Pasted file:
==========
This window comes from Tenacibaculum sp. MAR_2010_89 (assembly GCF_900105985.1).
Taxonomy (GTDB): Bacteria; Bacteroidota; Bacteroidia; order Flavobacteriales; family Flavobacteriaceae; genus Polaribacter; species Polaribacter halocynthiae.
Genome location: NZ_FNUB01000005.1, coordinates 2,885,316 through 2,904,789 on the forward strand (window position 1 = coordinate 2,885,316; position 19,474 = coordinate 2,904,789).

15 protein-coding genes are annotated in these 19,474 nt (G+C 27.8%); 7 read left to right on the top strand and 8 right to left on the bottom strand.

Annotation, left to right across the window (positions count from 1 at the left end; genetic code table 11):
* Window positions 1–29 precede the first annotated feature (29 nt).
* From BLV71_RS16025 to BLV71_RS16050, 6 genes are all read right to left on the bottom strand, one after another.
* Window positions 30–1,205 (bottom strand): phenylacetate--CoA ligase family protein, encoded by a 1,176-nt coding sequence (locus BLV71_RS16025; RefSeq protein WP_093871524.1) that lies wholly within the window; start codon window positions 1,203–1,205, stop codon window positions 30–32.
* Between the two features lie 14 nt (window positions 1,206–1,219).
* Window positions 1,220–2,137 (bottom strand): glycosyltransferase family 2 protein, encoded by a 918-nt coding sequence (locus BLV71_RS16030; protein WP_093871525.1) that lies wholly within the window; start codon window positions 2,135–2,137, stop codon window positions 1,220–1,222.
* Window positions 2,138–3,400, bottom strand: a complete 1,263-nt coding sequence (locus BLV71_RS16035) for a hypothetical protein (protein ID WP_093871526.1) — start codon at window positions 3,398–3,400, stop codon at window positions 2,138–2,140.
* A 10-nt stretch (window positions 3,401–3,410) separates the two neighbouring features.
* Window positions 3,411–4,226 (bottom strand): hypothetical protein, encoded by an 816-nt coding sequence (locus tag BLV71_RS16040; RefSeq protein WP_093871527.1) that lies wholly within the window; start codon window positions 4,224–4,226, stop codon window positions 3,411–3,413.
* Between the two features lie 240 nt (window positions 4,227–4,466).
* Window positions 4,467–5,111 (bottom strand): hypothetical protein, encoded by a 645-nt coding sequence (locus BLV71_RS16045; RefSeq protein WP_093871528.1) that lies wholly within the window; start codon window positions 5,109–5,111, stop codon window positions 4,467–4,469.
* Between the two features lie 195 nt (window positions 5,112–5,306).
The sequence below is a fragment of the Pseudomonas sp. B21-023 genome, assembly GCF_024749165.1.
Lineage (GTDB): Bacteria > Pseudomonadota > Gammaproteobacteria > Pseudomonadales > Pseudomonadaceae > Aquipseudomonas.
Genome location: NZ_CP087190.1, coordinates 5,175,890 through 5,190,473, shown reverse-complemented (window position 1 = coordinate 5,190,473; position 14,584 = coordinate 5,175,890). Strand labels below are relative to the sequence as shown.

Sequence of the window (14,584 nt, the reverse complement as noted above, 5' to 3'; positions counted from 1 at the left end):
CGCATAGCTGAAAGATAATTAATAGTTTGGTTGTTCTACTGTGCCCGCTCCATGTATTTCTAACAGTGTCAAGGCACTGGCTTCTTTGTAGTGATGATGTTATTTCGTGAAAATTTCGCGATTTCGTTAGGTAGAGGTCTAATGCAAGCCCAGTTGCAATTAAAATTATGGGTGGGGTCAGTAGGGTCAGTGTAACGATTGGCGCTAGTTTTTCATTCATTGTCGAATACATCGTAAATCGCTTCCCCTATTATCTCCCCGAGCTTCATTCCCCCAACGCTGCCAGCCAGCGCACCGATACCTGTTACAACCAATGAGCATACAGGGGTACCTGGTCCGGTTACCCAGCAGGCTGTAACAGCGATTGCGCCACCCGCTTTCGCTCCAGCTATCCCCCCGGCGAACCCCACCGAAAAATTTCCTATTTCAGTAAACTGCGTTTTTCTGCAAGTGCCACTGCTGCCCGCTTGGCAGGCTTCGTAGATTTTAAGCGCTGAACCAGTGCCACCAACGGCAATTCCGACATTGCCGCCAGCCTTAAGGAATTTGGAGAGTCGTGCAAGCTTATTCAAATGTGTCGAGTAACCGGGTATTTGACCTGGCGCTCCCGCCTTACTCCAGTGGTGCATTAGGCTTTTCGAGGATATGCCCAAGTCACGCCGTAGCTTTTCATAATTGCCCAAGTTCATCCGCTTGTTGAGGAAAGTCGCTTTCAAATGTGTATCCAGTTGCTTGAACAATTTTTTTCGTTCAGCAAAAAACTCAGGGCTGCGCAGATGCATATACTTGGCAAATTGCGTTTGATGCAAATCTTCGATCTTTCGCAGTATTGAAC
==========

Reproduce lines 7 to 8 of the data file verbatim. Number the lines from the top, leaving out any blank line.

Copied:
* From BLV71_RS16025 to BLV71_RS16050, 6 genes are all read right to left on the bottom strand, one after another.
* Window positions 30–1,205 (bottom strand): phenylacetate--CoA ligase family protein, encoded by a 1,176-nt coding sequence (locus BLV71_RS16025; RefSeq protein WP_093871524.1) that lies wholly within the window; start codon window positions 1,203–1,205, stop codon window positions 30–32.